Earlier this year, astronomers were looking for signs that S2, the star with the closest known orbit to the supermassive black hole thought to be at the center of the Milky Way, might—as predicted by Albert Einstein—deviate from the orbital path proscribed by Newtonian gravity.
But while they were watching, they spied something else: three bright infrared flares unrelated to the star (visualization above). Those flares, the researchers reveal today, are the signs of superheated gas racing almost as close to the black hole as possible without getting sucked in—at 30% the speed of light.
Observing the action so close to the galactic center, known as Sagittarius A*, is extremely challenging because it is distant, small, and shrouded in gas and dust. The team used the world’s largest optical instrument, the European Southern Observatory’s Very Large Telescope in Chile, and combined the light of its four 8.2-meter mirrors to get the resolution of a 130-meter virtual telescope using a new instrument called GRAVITY.
Confirmed: a monster black hole at the heart of the Milky Way
Long suspected, the existence of a supermassive black hole has now been ‘resoundingly’ proven. Nick Carne reports.
New observations by the European Space Observatory (ESO) show clumps of gas swirling around at about 30% of the speed of light on a circular orbit just outside what astronomers conclude is the black hole’s event horizon.
It’s the first time material has been seen orbiting close to the point of no return – and “a resounding confirmation of the massive black hole paradigm", according to study leader Reinhard Genzel, of the Max Planck Institute for Extraterrestrial Physics (MPE) in Germany.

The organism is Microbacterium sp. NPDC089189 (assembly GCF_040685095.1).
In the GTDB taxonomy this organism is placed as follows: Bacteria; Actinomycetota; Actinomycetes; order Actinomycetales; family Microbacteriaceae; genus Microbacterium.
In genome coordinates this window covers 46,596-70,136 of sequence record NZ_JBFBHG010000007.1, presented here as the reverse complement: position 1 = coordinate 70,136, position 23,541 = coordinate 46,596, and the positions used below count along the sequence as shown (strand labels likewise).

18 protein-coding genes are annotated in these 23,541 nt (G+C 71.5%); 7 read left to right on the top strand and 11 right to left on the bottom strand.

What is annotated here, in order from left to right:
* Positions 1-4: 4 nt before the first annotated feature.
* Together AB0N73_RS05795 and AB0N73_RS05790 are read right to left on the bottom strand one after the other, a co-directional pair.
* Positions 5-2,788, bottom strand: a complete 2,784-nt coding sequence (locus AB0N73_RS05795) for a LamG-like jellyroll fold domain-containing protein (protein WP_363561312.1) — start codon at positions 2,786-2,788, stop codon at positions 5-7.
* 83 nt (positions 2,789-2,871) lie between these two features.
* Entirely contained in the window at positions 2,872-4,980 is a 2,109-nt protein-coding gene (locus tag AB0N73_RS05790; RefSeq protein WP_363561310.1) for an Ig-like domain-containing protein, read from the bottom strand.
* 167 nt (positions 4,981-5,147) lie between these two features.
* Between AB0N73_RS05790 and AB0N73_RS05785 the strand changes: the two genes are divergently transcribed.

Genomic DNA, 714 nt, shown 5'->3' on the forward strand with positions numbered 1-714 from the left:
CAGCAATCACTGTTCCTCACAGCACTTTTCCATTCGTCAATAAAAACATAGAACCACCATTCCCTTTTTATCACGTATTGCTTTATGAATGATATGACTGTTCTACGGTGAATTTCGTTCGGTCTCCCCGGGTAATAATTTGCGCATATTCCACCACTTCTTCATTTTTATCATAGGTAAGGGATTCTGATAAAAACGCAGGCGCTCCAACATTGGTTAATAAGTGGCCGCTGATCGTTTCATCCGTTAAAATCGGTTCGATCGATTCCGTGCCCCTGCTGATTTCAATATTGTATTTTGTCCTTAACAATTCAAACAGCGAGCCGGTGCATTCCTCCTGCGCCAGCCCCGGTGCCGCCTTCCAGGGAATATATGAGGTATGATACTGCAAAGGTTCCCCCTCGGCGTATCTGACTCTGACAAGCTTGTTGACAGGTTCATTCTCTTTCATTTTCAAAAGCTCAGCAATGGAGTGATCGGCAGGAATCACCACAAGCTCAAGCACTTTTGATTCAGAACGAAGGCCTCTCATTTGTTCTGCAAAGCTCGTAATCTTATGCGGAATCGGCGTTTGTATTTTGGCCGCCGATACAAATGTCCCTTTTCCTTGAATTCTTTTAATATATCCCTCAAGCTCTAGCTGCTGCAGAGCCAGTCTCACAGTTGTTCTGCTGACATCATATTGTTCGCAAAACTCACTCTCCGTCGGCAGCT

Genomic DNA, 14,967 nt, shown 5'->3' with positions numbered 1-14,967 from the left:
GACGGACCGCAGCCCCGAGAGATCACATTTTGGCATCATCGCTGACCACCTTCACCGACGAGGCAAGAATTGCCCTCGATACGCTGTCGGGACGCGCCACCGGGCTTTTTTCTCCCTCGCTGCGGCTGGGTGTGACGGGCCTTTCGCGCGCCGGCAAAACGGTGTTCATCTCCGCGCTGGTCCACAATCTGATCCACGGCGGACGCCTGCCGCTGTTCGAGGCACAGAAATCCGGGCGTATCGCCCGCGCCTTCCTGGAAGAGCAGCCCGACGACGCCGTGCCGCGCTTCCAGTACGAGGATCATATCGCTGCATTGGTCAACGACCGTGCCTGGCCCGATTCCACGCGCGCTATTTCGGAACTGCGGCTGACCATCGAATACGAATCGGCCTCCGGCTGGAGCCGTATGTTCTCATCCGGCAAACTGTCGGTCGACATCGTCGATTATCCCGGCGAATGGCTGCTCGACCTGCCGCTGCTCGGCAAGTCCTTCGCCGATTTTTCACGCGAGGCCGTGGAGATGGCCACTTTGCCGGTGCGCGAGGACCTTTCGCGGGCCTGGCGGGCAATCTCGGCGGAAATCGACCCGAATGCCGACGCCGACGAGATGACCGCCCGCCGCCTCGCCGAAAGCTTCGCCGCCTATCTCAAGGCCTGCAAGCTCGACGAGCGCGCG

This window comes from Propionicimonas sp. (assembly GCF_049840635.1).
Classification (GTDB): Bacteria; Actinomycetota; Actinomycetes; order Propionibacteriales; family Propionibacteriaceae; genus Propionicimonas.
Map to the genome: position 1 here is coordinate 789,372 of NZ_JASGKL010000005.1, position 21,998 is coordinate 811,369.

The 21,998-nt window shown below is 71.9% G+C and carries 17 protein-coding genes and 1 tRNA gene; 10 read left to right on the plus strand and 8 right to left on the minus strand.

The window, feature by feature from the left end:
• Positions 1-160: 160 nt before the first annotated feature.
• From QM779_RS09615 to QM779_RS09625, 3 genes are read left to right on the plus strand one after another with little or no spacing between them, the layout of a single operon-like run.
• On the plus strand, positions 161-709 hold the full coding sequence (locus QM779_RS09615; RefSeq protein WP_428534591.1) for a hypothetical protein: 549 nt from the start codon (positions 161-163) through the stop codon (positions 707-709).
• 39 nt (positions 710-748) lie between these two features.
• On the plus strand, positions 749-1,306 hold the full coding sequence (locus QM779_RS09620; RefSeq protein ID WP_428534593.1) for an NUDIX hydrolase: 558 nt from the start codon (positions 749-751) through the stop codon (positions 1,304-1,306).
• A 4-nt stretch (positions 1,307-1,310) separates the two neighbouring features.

"This always was one of our dream projects, but we did not dare to hope that it would become possible so soon," he says.
The findings are published in the journal Astronomy & Astrophysics.
Scientists from a consortium of European institutions used the GRAVITY instrument on the ESO’s Very Large Telescope (VLT) Interferometer in Chile to observe flares of infrared radiation coming from the accretion disc around Sagittarius A*, a bright and compact astronomical radio source at the heart of the Milky Way.
While some matter in the accretion disc – the belt of gas orbiting Sagittarius A* at relativistic speeds – can orbit the black hole safely, anything that gets too close is doomed to be pulled beyond the event horizon.
The closest point to a black hole that material can orbit without being irresistibly drawn inwards by the immense mass is known as the innermost stable orbit, and it is from here that the observed flares originate.
“It’s mind-boggling to actually witness material orbiting a massive black hole at 30% of the speed of light,” says the MPE’s Oliver Pfuhl. “GRAVITY’s tremendous sensitivity has allowed us to observe the accretion processes in real time in unprecedented detail.”
The instrument combines the light from four telescopes in ESO’s VLT to create a virtual super-telescope 130 metres in diameter.
Earlier this year, the same team used GRAVITY and SINFONI, another instrument on the VLT, to accurately measure the close fly-by of the star S2 as it passed through the extreme gravitational field near Sagittarius A*and for the first time revealed the effects predicted by Einstein’s general relativity in such an extreme environment. During S2’s close fly-by, strong infrared emission was also observed.
“We were closely monitoring S2, and of course we always keep an eye on Sagittarius A*,” says Pfuhl. “During our observations, we were lucky enough to notice three bright flares from around the black hole; it was a lucky coincidence!”
This emission, from highly energetic electrons very close to the black hole, exactly matches theoretical predictions for hot spots orbiting close to a black hole of four million solar masses. The flares are thought to originate from magnetic interactions in the very hot gas orbiting very close to Sagittarius A*.